Though the election was on November 6th and the winner was apparent by 11:20 PM EDT, the actual electors, or better put, slates of electors, voted for their candidate in their respective states starting on December 17th. With the actual tallying of the results today (and there were no electoral surprises today), President Barack Obama and Vice President Joe Biden have been officially re-elected:
Official electoral tally for President (2013-2017):
Barack Obama: 332 electoral votes (61.7%)
Mitt Romney: 206 electoral votes (38.3%)
margin: Obama +126 electoral votes (+23.4%)
Official electoral tally for Vice-President (2013-2017):
Joe Biden: 332 electoral votes (61.7%)
Paul Ryan: 206 electoral votes (38.3%)
margin: Biden +126 electoral votes (+23.4%)
With this official tally, this is now the 3rd two-term administration in a row where both the President and the Vice President were elected and re-elected, without change in personnel (Clinton/Gore 1993-2001, Bush, Jr./Cheney 2001-2009, Obama/Biden 2009-2017).
Since the sitting Vice-President is also the President of the Senate and is required by the US Constitution to preside over this particular joint session of congress, this means that he announced the end results for President Obama and for himself as well. This phenomenon happens with pretty much every successful re-election of a President, assuming that he did not change Vice-Presidential nominees between terms. Here examples since 1956:
Then Vice-President Richard Nixon presided over the joint session/counting of electors in January 1957.
Then Vice-President Richard Nixon also presided over the joint session/counting of electors in January 1961 and announced that his opponent in the 1960 presidential election, John F. Kennedy, had officially been elected.
Then Vice-President Spiro Agnew presided over the joint session/counting of electors in January 1973.
Then Vice-President George W. Bush, Sr. presided over the joint session/counting of electors in January 1985.
Then Vice-President Al Gore presided over the joint session/counting of electors in January 1997.
Then Vice-President Al Gore also presided over the joint session/counting of electors in January 2001 and announced that his opponent in the 2000 presidential election, George W. Bush, Jr, had officially been elected.
Then Vice-President Dick Cheney presided over the joint session/counting of electors in January 2005.
If the Vice President of the United States cannot preside over this joint session of Congress or if there is no Vice-President to preside over this joint session of Congress, then the President Pro-Tempore of the Senate assumes this duty. For instance, in 1949, when the electors were counted, then President Harry Truman had no actual Vice-President at his side, for Harry Truman rose from the Vice-Presidency to the Presidency upon the death of FDR shortly after the beginning of his unprecedented 4th term in office and the office of Vice-President remained unfilled from April 12, 1945 to January 20, 1949. So, Kenneth McKeller, President Pro-Tempore of the Senate from 1945-1947 and then from 1949-1953, presided over the counting of the electoral votes from the 1948 election.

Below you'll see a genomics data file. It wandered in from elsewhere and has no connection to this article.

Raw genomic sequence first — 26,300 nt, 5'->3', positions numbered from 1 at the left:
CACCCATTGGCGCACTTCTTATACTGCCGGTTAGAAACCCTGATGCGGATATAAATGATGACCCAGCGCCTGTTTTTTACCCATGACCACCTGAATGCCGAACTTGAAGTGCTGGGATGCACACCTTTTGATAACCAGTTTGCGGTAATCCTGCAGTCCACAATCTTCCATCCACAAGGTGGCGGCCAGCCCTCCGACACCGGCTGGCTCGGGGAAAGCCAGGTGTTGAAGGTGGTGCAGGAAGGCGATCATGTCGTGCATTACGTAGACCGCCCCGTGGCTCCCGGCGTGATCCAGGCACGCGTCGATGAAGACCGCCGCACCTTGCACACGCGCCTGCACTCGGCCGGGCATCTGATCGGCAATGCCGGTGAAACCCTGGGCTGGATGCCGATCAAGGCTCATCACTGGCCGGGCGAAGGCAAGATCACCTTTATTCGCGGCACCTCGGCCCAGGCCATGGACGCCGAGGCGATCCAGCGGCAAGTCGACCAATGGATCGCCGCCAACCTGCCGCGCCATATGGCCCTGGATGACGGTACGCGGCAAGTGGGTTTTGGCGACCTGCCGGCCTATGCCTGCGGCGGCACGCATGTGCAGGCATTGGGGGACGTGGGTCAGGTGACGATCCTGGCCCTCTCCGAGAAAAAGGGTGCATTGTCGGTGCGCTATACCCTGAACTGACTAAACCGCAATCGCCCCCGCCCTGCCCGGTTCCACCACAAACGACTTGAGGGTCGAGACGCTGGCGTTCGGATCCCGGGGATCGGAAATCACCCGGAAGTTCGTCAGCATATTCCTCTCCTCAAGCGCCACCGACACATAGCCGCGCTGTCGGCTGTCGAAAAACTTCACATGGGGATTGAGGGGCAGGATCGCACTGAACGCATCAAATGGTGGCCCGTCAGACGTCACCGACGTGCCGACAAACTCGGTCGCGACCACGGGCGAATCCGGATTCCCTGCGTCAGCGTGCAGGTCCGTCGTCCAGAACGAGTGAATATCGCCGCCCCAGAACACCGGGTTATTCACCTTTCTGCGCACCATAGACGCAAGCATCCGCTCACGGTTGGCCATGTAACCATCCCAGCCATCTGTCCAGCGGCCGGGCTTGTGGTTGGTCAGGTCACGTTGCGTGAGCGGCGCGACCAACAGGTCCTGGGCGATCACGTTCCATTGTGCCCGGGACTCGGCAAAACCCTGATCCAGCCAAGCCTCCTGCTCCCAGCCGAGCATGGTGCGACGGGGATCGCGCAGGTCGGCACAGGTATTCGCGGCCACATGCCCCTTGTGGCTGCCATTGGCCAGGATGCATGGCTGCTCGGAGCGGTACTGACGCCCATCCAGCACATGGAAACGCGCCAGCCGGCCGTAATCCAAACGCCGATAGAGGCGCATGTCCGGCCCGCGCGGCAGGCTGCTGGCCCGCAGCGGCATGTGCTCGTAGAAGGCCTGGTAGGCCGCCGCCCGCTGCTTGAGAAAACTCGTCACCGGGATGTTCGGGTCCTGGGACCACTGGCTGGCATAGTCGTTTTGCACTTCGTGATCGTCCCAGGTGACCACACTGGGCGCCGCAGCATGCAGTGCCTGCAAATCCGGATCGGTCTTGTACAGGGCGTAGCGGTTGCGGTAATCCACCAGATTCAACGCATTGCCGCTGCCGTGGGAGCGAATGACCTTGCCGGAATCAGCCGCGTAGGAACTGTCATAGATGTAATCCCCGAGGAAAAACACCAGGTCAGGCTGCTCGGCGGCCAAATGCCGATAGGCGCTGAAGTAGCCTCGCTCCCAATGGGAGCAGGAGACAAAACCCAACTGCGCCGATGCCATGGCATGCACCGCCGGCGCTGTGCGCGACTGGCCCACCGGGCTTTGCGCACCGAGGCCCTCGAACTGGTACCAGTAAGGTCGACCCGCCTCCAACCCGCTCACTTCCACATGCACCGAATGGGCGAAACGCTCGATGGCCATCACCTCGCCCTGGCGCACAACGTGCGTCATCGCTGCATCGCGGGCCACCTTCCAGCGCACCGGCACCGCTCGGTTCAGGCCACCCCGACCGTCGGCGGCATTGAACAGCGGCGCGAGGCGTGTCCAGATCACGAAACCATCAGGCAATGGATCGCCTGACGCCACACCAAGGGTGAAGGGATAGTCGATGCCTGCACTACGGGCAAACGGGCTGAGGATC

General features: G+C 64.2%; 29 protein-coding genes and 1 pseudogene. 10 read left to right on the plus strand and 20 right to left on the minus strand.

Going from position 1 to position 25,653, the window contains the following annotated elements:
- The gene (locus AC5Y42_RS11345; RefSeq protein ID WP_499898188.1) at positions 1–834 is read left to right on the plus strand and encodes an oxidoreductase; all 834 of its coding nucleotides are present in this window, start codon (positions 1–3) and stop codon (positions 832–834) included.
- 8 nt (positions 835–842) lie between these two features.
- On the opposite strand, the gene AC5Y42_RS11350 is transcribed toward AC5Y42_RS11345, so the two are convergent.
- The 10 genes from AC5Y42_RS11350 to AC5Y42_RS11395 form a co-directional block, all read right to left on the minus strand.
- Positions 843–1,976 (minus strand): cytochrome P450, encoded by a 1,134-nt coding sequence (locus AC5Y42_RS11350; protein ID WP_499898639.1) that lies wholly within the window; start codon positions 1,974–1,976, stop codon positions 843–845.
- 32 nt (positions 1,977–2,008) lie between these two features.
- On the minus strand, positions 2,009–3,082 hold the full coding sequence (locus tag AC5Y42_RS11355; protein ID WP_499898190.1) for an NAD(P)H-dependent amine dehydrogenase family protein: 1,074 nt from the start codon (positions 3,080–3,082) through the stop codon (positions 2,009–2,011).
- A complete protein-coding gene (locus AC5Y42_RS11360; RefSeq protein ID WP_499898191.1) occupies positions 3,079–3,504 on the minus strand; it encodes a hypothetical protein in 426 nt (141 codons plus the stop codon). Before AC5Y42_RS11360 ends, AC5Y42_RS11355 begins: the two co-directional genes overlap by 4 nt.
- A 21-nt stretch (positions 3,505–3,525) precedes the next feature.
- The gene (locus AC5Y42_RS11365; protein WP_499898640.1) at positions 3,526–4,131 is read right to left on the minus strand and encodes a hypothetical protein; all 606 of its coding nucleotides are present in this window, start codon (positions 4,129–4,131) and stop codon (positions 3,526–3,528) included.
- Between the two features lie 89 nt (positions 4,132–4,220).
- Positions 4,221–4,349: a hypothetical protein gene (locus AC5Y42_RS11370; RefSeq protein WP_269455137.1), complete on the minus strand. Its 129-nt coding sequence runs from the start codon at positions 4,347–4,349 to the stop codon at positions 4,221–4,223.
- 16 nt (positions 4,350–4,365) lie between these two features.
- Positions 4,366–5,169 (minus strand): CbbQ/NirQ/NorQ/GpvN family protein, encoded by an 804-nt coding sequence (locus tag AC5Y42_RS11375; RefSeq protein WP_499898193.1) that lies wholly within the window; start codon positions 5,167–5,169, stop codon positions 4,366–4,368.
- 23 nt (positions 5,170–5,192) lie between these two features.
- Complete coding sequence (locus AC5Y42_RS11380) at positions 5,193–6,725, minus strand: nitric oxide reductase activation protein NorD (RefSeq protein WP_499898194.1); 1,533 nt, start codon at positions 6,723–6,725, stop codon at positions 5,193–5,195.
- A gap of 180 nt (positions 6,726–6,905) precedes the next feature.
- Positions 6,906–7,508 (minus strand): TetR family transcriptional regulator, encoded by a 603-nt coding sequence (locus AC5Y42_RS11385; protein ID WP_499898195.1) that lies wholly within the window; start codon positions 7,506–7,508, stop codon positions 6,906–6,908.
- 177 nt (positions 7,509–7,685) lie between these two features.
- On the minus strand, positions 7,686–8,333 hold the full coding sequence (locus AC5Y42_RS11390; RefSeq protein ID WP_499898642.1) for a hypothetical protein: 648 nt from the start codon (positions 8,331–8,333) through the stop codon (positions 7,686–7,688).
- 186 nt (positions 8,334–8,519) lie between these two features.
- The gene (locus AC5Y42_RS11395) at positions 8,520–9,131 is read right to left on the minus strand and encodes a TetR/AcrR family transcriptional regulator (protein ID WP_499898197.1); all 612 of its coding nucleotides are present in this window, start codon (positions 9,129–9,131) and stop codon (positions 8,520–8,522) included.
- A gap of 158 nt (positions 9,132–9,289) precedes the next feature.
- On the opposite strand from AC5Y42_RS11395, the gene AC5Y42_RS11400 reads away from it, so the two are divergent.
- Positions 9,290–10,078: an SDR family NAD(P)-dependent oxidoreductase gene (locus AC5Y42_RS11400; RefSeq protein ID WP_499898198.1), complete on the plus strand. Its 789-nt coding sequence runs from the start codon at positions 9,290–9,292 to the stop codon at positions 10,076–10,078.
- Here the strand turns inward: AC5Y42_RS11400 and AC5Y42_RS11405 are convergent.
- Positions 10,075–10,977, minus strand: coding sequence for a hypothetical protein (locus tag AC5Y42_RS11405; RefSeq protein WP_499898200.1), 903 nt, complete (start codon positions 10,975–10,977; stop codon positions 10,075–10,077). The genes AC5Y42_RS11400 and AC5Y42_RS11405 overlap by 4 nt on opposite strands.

The actual ceremony for counting the electors is pretty cut-and dried:
-The Speaker of the House of Representatives announces that the joint session will be gavelled by the President of the Senate.
-The President of the Senate (the Vice President) calls the "tellers" forth, who then read the results, per state, in alphabetical order. Today there were four tellers, 2 from each House of Congress.
-the entire thing lasted around 30 minutes.
-after Vice President Biden announced the grand tally, he then gavelled the session to a close.
The only disturbing thing about this joint session was the shocking absence of most of Congress during the 1/2 hour session. The lower tier, where Representatives usually sit, was almost completely empty. The upper tier was filled with "normal" citizens. Now, you would think that every single elected member of Congress would want to be there for the official tallying of the electoral vote for President and Vice-President, but apparently, many did not show up.
And if the victims of Hurricane Sandy thought that Speaker of the House John Boehner would put up the entire aid package for a vote in the House of Representatives today, they got another shock: the House approved 9.7 billion - for FEMA for flood insurance - but nothing more. And 67 House Republicans voted AGAINST even this small amount of aid. Unbelievable. Then, once the counting of the electors was over with, Boehner then declared the House of Representatives officially in recess until January 14th. So, NJ and NY will have to wait another 11 days and see what happens. According to reports, Boehner will put the other 51 billion up for a vote on January 15th. Just a reminder: Sandy happened 10 weeks ago. When Katrina hit in August 2005, the Republican controlled Congress (both Houses) passed a 60 billion aid package for those victims and their states just 10 days after the Hurricane made landfall.